Tuesday, September 30, 2014

Some good news about the midterms

Over the last few days we've been inundated with bad news about the midterms when it comes to polls. Yesterday Nate Silver wondered if it was time for the Democrats to panic. I say a resounding "NO!" to that one. Instead, Democrats need to do what Derek Willis documents that they're doing.
With a strong possibility that Democrats could lose control of the Senate in the midterm elections, they are investing heavily in voter turnout efforts.

In states too close to call like Alaska, Colorado, Iowa and North Carolina, Democrats are making much greater investments in the ground game than Republicans.
So while Republicans continue to spend their money on television ads and direct mail, Democrats are focusing on getting voters to the polls. The difference in expenditures on staff and voter contact operations is dramatic.
According to the Upshot’s tallies, Dem outside groups, parties and candidates are outspending their GOP counterparts in Alaska ($1.9 million to $224,800); Colorado ($4.4 million to $556,100); Iowa ($1.4 million to $105,000); Michigan ($1.4 million to $767,400); and North Carolina ($3.2 million to $835,000).
Greg Sargent points out the critical issue.
The crucial thing here to watch is whether Democrats have success in registering — or inducing early voting by — people who might otherwise not be inclined to vote. In a year when core Dem voter groups appear less inclined to vote than core GOP voters do, anything that can marginally shift the electorate in a Democratic direction could conceivably make a difference.
Basically, if the electorate in 2014 mirrors the electorate of 2010 (in other words, if the status quo is maintained), Democrats will likely lose. The only way to ensure that doesn't happen is if more women, young voters and people of color show up in November. And the way to do that is to invest heavily in the ground game.

President Obama demonstrated to the political world that an effective ground game can change the course of both presidential primaries and general elections. At least in the states discussed by Willis, we'll soon learn whether or not the same thing can be said for midterms.

You're not going to hear much hoopla about this in the media. But I'm extremely happy to learn that Democrats are doing EXACTLY what they need to do to.

5 comments:

  1. One of the worst sins the mainslime media commit is its total disregard of African American voters. It's like they don't matter. They beat the same drum in the 2012 elections, and what struck me when I went to vote early at the BOE was the palpable sense that the many African Americans standing in line knew the game the Rethugs and media were playing and they were determined to make their voices heard through the vote. Diane Sawyer even said the day after the election, "Who knew women and people of color could make such a difference at the polls!" Really, Diane?

    On a side note, when I was doing my daily run near the BOE one Saturday morning the lines snaked around for about 2 blocks as people waited for the polls to open. A young African American woman held a hand made sign that said, "Stop disrespecting my President". Needless to say, no local news media were there to ask her about her sentiment or ask any other African Americans how they may have felt about the disrespect and hatred directed at PBO.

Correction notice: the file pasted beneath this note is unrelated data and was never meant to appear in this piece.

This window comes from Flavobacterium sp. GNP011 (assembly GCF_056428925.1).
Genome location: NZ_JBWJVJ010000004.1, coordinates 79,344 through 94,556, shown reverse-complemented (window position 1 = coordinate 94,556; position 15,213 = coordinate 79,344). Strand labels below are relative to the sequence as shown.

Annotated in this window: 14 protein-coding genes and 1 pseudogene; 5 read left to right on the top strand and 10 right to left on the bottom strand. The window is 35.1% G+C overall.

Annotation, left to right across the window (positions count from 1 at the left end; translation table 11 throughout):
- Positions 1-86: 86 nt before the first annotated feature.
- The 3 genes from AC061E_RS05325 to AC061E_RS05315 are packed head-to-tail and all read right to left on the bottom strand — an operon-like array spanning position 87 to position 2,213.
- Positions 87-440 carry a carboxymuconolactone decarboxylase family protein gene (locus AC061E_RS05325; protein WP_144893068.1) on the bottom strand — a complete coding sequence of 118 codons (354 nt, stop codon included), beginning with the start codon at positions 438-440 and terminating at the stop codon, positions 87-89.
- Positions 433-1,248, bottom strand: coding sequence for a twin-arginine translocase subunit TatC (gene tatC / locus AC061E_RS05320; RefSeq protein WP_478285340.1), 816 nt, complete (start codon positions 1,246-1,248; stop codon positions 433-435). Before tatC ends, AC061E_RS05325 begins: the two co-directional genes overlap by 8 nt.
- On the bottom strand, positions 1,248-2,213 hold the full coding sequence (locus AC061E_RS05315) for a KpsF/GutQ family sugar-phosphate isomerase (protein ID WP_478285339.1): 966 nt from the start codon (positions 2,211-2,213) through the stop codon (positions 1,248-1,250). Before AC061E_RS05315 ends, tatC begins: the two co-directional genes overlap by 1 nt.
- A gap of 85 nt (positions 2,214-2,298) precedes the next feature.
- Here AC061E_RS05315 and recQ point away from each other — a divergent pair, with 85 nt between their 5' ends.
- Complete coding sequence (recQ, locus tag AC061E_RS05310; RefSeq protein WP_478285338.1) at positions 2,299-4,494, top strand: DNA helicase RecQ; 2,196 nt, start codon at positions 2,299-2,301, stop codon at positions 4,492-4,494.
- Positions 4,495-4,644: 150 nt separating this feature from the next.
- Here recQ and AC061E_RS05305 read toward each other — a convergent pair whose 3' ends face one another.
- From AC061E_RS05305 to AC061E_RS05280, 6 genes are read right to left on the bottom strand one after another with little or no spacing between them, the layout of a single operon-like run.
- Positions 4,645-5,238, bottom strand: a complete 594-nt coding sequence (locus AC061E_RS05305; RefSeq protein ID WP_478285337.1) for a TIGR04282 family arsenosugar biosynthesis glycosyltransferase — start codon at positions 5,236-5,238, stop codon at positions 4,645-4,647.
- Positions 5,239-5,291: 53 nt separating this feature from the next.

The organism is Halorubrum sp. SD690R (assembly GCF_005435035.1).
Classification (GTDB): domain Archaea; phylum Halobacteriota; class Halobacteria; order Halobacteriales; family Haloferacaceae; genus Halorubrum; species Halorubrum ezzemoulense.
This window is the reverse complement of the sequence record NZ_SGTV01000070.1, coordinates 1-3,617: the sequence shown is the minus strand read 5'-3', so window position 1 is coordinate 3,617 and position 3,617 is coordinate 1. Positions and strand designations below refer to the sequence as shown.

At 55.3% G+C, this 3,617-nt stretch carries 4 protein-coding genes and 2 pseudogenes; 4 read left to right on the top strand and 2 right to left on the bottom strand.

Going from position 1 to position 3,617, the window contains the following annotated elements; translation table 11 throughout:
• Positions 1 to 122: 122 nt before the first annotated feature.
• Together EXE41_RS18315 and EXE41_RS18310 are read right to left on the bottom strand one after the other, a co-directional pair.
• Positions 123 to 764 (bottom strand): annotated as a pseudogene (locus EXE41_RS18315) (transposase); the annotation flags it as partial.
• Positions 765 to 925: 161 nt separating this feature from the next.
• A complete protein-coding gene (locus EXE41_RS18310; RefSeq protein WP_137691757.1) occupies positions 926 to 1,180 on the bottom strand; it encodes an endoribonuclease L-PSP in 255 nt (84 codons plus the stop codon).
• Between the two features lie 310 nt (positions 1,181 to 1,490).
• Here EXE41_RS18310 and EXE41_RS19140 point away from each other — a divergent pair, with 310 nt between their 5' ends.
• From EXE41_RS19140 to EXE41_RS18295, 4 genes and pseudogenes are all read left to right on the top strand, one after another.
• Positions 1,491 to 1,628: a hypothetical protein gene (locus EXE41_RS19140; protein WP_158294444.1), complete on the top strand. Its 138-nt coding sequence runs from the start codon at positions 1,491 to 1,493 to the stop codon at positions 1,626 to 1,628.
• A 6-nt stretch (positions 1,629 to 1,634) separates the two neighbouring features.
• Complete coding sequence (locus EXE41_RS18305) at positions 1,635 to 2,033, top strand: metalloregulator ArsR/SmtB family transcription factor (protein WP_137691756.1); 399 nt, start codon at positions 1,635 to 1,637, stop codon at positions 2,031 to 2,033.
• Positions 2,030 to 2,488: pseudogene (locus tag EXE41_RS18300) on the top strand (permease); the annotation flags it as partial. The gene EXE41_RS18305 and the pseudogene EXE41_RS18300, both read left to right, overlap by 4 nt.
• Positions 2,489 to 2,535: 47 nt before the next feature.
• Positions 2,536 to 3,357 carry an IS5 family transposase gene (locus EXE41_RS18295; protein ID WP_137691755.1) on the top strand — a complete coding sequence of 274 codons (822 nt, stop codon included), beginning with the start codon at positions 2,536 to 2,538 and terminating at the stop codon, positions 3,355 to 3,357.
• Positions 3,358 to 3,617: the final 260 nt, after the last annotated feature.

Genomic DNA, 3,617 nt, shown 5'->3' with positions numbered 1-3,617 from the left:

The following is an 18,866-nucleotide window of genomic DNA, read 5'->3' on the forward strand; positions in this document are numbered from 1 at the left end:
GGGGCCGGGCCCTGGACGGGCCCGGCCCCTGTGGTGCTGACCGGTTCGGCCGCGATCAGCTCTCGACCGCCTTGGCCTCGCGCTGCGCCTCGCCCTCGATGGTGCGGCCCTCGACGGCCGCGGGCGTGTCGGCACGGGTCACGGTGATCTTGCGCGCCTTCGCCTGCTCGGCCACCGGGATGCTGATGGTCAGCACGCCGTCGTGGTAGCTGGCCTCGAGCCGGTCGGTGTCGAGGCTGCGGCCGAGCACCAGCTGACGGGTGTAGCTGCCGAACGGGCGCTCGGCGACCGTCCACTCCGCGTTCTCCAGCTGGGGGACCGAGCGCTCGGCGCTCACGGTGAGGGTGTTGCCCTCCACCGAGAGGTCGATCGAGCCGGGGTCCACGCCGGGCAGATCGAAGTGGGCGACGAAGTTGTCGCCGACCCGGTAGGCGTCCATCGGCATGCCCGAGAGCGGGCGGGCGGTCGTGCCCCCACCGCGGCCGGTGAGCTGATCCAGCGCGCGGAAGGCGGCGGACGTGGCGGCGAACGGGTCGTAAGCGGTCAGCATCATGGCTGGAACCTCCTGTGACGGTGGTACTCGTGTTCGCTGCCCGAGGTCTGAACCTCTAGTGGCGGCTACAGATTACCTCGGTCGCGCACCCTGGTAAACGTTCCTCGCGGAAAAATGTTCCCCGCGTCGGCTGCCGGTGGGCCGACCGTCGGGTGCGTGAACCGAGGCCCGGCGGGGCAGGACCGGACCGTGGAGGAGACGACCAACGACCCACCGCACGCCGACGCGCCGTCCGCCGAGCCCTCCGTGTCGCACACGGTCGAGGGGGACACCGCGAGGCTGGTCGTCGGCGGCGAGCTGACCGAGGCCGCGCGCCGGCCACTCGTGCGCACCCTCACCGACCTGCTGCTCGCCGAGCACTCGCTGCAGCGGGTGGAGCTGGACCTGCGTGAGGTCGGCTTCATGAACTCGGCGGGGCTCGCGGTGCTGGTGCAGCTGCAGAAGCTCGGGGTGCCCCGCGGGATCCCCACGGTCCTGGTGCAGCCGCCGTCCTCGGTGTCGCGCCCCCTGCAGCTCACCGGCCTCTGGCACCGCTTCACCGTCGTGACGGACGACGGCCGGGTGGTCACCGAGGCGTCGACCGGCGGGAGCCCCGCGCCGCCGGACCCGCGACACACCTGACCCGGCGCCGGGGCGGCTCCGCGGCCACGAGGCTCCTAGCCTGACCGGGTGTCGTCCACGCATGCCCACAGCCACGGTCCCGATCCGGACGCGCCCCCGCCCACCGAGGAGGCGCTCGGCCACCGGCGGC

When he was local news anchor in the early 90's Jerry Springer said a school levy passed because the ministers in the African American churches galvained their congregations to organize and vote, but the media ignored that story because it was in the African American community. I always respected him for that.

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  2. Not only do the Democrats have a money advantage in so many Senate races, they bought airtime early while the rate were lower, so they're getting more bang for their advertising buck. I believe they learned that trick from President Obama's re-election campaign. It's easier to do when you're not dependent on a few big donors cutting you checks at the last minute.

    As for Nate Silver's headline, just remember Betteridge's Law.

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    1. Thanks for the link explaining Betteridge's Law.

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    2. Thank you for that link. I had never heard of Betteridge's Law before, and the explanation is quite illuminating. It sounds like headlines ending in question marks could also be called "click bait"?

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  3. Today PoliticusUSA reports that polls - even those ignoring African American voters - are showing a strong surge for the Dem candidates. Huzzah! I heard Paula Poundstone on NPR's "Wait! Wait@ Don't Tell Me" say she refuses to answer polls and thinks she is typical. This means those who DO answer are not at all useful as indicators of the 'typical' voter!! While she was joking, she MAY be onto something. Many polling firms still use only landlines rather than cell phones omitting so many kinds of people the samples cannot be accurate. The point is - it's still up to YOU. Vote, get others to vote, and the world WILL change.

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